Like any good sci-fi and horror movie fan, I know that the walls absorb the things that happen between them. But to what extent? In particular, I’m interested in how buildings interact with their inhabitants. I’m sure at some point, all of us, while being in a room have wondered to ourselves, “What have these walls seen? Or better yet, heard?” By using sound, technology, and light, this project explores intricacies of architecture and interacting with that architecture in aspects we don’t usually think about, such as how much of our daily interactions do the walls absorb? Do they radiate those conversations to themselves at night, in the dark and quiet?
To this order a series of recording experiments were conducted, with an aim to focus on the atmospheric and incidental sound “preset” in the MCAD MFA building when it’s at rest, of in an otherwise “chill” state of being. Using contact microphones, condenser mics, a doctor’s stethoscope, and other sound-absorbing units to amass a representation of what the building is on a given day, sort of a representative snapshot of a day in the life of this building. The experiments gathered sounds from the gallery and the building at large.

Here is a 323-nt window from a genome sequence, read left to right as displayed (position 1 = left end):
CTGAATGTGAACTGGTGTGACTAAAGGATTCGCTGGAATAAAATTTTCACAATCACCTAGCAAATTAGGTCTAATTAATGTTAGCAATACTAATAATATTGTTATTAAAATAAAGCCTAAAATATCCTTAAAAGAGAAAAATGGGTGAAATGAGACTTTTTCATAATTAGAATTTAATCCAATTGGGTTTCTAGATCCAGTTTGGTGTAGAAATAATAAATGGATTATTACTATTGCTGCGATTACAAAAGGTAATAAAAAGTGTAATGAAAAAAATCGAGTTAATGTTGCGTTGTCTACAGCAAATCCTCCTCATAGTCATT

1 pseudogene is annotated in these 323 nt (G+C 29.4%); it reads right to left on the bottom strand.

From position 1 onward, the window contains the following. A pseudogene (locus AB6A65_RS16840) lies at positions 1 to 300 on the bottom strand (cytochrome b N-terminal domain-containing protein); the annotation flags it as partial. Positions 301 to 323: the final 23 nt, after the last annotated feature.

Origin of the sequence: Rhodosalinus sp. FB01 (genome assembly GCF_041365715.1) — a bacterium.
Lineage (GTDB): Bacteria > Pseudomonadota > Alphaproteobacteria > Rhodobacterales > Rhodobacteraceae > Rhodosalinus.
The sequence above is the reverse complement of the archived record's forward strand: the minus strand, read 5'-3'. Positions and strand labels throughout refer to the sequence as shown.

In an attempt to interpret those building “interviews” the best I could, I built a device called a Chladni plate, named after it’s creator German physicist and musician Ernst Chladni, who is sometimes called the “father of acoustics”. A Chladni plate is used to visualize soundwaves and lies within an area of natural phenomena called cymatics.
The device uses an amplifier, a 12” woofer, a square of plexi and a large 18” steel plate, on which is pulverized brick sand excavated from the crumbling MCAD MFA building. The plans for this device are freely available on the internet, in many different places. The one I based mine on is from https://instructables.com.
Structural Secrets video 1, 2018 installation video